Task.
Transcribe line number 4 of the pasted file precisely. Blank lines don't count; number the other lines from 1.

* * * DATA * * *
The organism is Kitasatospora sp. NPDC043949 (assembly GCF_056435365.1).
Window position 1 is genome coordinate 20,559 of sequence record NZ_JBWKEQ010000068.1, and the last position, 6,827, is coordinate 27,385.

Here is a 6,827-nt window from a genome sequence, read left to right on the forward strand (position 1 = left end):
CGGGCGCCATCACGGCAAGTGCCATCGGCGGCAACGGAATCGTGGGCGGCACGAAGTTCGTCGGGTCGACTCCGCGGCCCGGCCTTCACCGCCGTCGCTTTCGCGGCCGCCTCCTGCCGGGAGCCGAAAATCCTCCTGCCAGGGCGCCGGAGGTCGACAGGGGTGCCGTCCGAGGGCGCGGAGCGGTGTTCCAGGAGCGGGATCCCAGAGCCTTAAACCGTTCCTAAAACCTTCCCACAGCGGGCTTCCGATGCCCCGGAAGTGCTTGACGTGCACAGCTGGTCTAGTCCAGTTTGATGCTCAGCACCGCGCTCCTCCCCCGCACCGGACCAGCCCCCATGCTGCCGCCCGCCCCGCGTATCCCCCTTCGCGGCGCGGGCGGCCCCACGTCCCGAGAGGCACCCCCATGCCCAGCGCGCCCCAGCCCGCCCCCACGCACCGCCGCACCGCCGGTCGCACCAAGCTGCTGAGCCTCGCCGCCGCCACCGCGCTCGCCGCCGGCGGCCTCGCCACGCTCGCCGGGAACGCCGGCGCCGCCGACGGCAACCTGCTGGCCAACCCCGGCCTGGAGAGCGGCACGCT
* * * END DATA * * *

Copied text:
CGGGCGCCATCACGGCAAGTGCCATCGGCGGCAACGGAATCGTGGGCGGCACGAAGTTCGTCGGGTCGACTCCGCGGCCCGGCCTTCACCGCCGTCGCTTTCGCGGCCGCCTCCTGCCGGGAGCCGAAAATCCTCCTGCCAGGGCGCCGGAGGTCGACAGGGGTGCCGTCCGAGGGCGCGGAGCGGTGTTCCAGGAGCGGGATCCCAGAGCCTTAAACCGTTCCTAAAACCTTCCCACAGCGGGCTTCCGATGCCCCGGAAGTGCTTGACGTGCACAGCTGGTCTAGTCCAGTTTGATGCTCAGCACCGCGCTCCTCCCCCGCACCGGACCAGCCCCCATGCTGCCGCCCGCCCCGCGTATCCCCCTTCGCGGCGCGGGCGGCCCCACGTCCCGAGAGGCACCCCCATGCCCAGCGCGCCCCAGCCCGCCCCCACGCACCGCCGCACCGCCGGTCGCACCAAGCTGCTGAGCCTCGCCGCCGCCACCGCGCTCGCCGCCGGCGGCCTCGCCACGCTCGCCGGGAACGCCGGCGCCGCCGACGGCAACCTGCTGGCCAACCCCGGCCTGGAGAGCGGCACGCT